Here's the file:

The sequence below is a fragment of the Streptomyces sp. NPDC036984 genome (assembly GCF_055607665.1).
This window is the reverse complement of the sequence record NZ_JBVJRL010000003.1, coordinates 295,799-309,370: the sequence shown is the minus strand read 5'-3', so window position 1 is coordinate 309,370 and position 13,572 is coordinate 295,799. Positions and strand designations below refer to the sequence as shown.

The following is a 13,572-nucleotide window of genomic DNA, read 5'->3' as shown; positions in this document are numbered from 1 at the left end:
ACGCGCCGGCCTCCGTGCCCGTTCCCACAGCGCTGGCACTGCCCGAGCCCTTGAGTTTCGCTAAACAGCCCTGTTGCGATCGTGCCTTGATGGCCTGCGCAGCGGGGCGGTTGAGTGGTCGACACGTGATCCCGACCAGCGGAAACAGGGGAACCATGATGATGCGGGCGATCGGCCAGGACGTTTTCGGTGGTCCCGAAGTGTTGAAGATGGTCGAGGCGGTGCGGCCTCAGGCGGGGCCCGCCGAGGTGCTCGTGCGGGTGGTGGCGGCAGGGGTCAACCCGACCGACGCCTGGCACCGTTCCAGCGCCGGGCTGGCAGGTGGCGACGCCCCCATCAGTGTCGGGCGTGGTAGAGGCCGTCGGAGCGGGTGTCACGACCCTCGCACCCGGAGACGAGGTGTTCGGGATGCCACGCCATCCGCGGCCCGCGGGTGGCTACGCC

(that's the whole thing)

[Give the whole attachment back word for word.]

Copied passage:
The sequence below is a fragment of the Streptomyces sp. NPDC036984 genome (assembly GCF_055607665.1).
This window is the reverse complement of the sequence record NZ_JBVJRL010000003.1, coordinates 295,799-309,370: the sequence shown is the minus strand read 5'-3', so window position 1 is coordinate 309,370 and position 13,572 is coordinate 295,799. Positions and strand designations below refer to the sequence as shown.

The following is a 13,572-nucleotide window of genomic DNA, read 5'->3' as shown; positions in this document are numbered from 1 at the left end:
ACGCGCCGGCCTCCGTGCCCGTTCCCACAGCGCTGGCACTGCCCGAGCCCTTGAGTTTCGCTAAACAGCCCTGTTGCGATCGTGCCTTGATGGCCTGCGCAGCGGGGCGGTTGAGTGGTCGACACGTGATCCCGACCAGCGGAAACAGGGGAACCATGATGATGCGGGCGATCGGCCAGGACGTTTTCGGTGGTCCCGAAGTGTTGAAGATGGTCGAGGCGGTGCGGCCTCAGGCGGGGCCCGCCGAGGTGCTCGTGCGGGTGGTGGCGGCAGGGGTCAACCCGACCGACGCCTGGCACCGTTCCAGCGCCGGGCTGGCAGGTGGCGACGCCCCCATCAGTGTCGGGCGTGGTAGAGGCCGTCGGAGCGGGTGTCACGACCCTCGCACCCGGAGACGAGGTGTTCGGGATGCCACGCCATCCGCGGCCCGCGGGTGGCTACGCC